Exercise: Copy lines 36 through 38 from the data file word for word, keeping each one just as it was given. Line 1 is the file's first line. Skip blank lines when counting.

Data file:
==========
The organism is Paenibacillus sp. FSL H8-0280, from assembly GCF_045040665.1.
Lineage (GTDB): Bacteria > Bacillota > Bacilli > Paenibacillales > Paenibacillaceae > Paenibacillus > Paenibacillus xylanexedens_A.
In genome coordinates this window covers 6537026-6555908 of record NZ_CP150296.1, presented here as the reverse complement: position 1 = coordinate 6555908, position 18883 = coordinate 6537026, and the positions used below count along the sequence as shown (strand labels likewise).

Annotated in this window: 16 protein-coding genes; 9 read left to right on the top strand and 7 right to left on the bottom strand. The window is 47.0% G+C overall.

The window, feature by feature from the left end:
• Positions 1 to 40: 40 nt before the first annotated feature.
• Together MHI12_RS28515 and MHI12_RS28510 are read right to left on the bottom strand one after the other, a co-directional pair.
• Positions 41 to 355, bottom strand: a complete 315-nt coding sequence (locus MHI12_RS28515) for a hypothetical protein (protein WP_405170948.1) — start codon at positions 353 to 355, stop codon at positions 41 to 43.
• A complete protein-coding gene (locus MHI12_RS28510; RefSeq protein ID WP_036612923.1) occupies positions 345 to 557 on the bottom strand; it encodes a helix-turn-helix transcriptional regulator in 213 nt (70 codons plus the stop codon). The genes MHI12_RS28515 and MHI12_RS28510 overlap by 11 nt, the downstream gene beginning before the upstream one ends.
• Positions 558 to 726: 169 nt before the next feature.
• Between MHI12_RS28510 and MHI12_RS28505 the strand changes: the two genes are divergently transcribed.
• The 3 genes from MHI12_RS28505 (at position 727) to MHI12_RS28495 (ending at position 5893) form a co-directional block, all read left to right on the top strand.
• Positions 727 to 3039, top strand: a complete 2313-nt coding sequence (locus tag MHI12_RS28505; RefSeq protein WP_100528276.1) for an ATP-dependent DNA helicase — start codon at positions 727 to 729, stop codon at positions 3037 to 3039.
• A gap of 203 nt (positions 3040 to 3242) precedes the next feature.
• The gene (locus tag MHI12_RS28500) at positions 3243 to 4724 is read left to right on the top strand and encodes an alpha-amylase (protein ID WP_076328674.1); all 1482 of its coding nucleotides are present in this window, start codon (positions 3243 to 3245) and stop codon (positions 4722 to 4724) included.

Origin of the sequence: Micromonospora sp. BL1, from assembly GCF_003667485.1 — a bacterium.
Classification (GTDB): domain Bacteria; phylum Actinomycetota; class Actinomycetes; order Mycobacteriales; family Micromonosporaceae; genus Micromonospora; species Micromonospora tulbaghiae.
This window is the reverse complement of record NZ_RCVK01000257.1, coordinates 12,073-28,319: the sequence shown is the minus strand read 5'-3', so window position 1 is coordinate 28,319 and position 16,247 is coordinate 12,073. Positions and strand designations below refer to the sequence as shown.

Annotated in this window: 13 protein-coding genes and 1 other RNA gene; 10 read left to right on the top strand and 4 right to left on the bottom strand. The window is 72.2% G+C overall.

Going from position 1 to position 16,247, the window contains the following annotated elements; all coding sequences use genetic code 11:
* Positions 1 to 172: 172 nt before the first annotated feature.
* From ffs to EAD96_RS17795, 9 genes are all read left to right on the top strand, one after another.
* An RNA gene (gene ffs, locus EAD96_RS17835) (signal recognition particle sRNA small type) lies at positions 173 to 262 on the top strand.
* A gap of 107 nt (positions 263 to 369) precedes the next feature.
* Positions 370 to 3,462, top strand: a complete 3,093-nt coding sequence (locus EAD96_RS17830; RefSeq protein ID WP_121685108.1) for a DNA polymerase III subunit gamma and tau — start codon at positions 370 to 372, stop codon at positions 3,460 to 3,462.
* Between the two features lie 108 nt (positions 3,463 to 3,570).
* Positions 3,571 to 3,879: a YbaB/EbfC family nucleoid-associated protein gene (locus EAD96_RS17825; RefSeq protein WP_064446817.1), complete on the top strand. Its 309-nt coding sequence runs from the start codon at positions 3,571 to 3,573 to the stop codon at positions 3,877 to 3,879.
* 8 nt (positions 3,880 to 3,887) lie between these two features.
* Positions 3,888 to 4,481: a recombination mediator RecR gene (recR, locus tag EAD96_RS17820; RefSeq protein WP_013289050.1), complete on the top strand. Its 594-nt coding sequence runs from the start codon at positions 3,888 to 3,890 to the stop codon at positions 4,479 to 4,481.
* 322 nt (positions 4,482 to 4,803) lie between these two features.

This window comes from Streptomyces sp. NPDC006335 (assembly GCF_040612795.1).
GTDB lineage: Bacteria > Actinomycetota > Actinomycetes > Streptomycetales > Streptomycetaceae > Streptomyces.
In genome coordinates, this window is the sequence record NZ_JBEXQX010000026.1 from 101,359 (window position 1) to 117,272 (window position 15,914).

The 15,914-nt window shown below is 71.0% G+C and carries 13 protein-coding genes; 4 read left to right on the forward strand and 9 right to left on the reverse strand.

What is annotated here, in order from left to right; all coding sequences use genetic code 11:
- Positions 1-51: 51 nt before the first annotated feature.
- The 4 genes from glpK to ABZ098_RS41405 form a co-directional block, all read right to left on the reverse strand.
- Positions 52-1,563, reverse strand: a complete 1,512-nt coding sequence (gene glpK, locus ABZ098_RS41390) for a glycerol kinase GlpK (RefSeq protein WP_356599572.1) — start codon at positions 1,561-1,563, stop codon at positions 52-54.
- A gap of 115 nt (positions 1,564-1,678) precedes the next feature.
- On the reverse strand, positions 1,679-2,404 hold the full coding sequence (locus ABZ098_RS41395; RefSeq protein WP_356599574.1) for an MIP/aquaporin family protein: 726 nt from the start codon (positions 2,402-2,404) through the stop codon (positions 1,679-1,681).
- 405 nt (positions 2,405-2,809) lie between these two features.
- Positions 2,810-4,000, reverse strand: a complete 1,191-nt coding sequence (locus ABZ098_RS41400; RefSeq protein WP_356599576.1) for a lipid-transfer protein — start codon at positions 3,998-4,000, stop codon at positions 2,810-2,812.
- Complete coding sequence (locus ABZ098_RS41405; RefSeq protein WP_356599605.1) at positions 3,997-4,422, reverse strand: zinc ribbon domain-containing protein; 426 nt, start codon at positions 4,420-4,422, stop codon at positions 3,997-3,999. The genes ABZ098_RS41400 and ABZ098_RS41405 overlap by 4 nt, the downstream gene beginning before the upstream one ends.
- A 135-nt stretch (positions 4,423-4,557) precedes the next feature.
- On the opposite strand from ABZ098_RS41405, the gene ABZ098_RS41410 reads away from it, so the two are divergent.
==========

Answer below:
- Positions 1-51: 51 nt before the first annotated feature.
- The 4 genes from glpK to ABZ098_RS41405 form a co-directional block, all read right to left on the reverse strand.
- Positions 52-1,563, reverse strand: a complete 1,512-nt coding sequence (gene glpK, locus ABZ098_RS41390) for a glycerol kinase GlpK (RefSeq protein WP_356599572.1) — start codon at positions 1,561-1,563, stop codon at positions 52-54.